While I was in high school, my school lost four teachers. It was a small school, and the whole community was rocked by the losses, one after the other. Around the time of one of those deaths, we were reading Death of a Salesman in my English class. After seeing the chalkboard full of messages from students and going to a memorial mass, I remember thinking to myself that teachers are the ones who get the kind of funeral Willy Loman was dreaming about, but didn’t get. The outpouring of love and gratitude at the death of a teacher, especially one who died too soon, in the middle of her or his teaching career, or not long after leaving the classroom, can be overwhelming.
Now the school where I teach has experienced this loss. Our founding principal, Elaine Fahrner, retired last year after being diagnosed with cancer. She passed away on November 11. The memorial service was just as she would have wanted it: a bunch of people getting together to share stories, much more laughter than tears. The auditorium was so full that people were sent to get more chairs from the classrooms several times. Lots of people say a they want a funeral to be a celebration of life rather than a lamentation of death, but this gathering was more true to that idea than any other I’ve ever attended. Here’s a video that was played at the memorial service, compiled by my coworker Buffy Holton.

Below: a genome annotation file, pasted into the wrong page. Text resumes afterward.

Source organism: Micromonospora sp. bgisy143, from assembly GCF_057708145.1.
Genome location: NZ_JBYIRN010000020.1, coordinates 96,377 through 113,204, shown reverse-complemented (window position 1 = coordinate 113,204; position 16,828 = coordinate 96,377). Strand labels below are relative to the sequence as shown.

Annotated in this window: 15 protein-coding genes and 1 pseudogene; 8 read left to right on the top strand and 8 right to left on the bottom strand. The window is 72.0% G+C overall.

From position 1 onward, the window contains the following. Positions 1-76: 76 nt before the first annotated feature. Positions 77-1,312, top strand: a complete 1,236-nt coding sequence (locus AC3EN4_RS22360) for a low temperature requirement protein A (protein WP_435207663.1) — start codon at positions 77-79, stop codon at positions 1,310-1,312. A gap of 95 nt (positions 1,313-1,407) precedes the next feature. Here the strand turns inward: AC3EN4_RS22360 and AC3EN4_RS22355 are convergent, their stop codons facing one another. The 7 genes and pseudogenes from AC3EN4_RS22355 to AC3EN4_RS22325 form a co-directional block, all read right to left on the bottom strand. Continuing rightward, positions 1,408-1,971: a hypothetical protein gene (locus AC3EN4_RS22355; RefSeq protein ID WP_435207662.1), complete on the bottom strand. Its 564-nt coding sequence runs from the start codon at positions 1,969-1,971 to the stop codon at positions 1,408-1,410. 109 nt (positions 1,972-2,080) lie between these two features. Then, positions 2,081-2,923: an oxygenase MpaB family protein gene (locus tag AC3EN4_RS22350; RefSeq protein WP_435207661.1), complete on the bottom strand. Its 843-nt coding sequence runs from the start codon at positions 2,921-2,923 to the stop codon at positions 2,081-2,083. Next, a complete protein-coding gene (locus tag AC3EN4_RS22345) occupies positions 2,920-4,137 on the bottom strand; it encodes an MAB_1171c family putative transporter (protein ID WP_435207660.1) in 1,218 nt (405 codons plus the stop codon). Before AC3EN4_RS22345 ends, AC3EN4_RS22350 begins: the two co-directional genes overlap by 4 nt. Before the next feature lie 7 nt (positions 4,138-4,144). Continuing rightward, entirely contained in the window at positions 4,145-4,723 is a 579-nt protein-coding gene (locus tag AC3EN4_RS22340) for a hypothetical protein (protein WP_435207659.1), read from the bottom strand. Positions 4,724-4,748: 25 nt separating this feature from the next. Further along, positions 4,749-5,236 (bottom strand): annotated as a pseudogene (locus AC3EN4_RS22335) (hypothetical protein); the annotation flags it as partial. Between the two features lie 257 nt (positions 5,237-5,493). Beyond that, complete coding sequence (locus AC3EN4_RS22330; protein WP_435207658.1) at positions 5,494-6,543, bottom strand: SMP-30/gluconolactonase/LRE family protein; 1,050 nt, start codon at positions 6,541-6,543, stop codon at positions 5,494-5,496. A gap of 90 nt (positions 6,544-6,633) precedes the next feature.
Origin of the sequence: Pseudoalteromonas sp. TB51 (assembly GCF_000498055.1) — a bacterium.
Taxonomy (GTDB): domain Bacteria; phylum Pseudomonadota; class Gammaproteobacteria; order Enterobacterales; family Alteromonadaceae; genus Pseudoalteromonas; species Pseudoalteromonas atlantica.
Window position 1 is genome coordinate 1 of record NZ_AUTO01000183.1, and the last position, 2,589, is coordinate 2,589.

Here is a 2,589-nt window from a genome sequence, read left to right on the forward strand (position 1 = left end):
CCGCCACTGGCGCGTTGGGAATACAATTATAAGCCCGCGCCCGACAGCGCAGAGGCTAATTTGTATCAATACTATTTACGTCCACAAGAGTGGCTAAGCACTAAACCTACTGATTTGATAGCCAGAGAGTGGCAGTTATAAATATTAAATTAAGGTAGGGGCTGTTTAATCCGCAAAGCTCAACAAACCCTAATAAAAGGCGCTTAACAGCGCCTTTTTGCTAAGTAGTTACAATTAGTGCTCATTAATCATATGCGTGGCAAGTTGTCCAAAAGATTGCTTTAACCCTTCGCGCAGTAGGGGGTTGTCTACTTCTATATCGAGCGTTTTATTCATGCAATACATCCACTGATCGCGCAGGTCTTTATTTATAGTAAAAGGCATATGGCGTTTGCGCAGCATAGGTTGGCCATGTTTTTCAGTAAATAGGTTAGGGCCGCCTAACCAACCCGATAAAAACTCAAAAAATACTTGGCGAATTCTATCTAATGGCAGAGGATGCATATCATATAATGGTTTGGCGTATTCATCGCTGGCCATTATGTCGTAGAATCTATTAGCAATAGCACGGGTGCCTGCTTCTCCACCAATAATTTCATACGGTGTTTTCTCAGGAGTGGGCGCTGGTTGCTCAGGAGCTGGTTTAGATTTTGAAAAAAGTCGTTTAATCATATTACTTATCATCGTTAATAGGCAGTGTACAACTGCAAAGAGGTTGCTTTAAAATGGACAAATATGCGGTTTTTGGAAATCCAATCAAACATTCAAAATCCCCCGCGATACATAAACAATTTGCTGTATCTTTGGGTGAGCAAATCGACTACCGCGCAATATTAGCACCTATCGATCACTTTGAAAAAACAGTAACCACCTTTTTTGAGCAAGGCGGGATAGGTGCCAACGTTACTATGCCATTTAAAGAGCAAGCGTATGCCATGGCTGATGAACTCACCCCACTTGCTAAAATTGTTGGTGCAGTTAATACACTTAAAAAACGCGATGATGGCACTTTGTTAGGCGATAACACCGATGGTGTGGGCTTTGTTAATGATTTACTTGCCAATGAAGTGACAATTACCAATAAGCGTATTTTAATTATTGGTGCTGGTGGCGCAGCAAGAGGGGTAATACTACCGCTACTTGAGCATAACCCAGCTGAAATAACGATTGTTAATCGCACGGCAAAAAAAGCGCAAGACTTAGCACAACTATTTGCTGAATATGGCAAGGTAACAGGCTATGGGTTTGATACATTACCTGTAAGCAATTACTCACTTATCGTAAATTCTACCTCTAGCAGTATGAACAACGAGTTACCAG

Elaine Fahrner believed in the importance of celebration so much that she made it a part of our school’s DNA, writing it into the mission statement. Every time a student earns a half credit, they get a certificate and stamp their list of requirements that’s displayed in the hall. It’s a little thing, but it gives them a sense of progress and momentum. When a student finishes his last credit, everyone is called out into the hall to celebrate. We blow an air horn and the student walks through a crowd of cheering friends. We have two graduations a year, and by the end of the ceremonies, my face hurts from smiling and my palms sting from clapping.